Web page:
George Washington Papers

From George Washington to Tobias Lear, 12 December 1794

To Tobias Lear

Philadelphia Decr 12th 1794

My dear Sir,

Your letter of the 5th instt, and the Receipt for the second payment of the lots I purchased on the Eastern branch, in the Federal City, came duly to hand.

You are perfectly at liberty to examine my Presses and Trunks at Mount Vernon for any papers I may have respecting the transactions of the Directors of the Potomack Compa., or any matters & things which may concern the navigation of that River. Mrs Fanny Washington has the master key of all the others; from whom you can get it; but whether the papers you are in pursuit of are to be found in the Press, or in any trunk, I am unable to inform you. The keys of the locked trunks are, if I remember rightly, in my writing table; the key of which remains in it.

For many very important reasons (unnecessary to enumerate to you) the navigation of that river ought to be pushed forward with all the celerity which the nature of the work will admit. viewing the matter as I do, I shall not neglect any fair opportunity of facilitating a visit from Mr Weston to that quarter—but (under the rose, I must say it) however fair the assurances of his going thither may be, you may take it for granted, that from motives of jealousy, there is a countertide to that measure; and I wish you may not find something similar to it in another quarter, if the operations on the Shanondoah are postponed much longer. Do not forget, how the trade of Fredericksburgh, Falmouth, Hanover town on York River, and indeed Richmond itself, will be affected by the opening of this navigation—I should not be at all surprized therefore, if future applications to the Assembly of V——a (if there be occasion to make any) respecting it, shd meet with much coldness & difficulty.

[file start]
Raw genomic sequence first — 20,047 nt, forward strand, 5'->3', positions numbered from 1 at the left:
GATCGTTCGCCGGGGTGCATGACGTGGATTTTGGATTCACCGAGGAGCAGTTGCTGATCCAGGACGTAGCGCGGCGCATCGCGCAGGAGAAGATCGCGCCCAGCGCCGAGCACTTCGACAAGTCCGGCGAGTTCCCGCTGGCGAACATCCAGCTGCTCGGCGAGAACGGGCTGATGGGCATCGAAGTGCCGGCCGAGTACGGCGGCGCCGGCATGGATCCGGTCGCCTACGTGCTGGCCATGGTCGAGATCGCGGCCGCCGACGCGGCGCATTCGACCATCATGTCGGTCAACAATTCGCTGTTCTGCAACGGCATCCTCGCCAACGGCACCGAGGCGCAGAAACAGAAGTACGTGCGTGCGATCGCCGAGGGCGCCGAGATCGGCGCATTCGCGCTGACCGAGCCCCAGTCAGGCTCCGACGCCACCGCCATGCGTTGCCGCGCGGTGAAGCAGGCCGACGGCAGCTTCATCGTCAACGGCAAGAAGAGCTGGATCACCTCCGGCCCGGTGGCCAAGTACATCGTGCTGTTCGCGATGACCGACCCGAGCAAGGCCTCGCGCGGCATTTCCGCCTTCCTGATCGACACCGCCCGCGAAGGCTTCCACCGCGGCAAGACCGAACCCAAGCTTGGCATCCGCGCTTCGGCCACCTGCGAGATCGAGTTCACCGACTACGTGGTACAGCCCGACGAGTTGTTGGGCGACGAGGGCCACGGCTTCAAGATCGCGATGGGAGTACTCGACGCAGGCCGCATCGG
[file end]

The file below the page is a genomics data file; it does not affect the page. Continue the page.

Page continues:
I should not, any more than you, be disposed to confide in the opinion of Mr Claiborne’s Engineer; nor (in confidence to you) to Mr Claiborne himself; but as he speaks in exalted terms of this man (for you must know Claiborne is now in this City, and has mentioned the matter also to me) a little money might not be misapplied in obtaining the opinion of this Engineer; to see how far it would accord with Mr Weston’s—if he can be got there; without, if he shd follow after, letting him know what that opinion is. ’Tis possible, this person may unite (as Claiborne says he does) both science & practice. If so, & he should possess other requisites, he might be useful—Tryal of, without a reliance upon him, cannot be injurious.

Mr Jonathan Trumbull has once or twice asked me what reply the Comrs of the Federal City have made to the letter of his brother John which I sent to them1—be so good as to remind them, or either of them wch you may first see, of this matter. I am Yours affectly

Go: Washington

ALS, ViMtvL: Willard Collection; ALS (letterpress copy), NN: Washington Papers; LB, DLC:GW.

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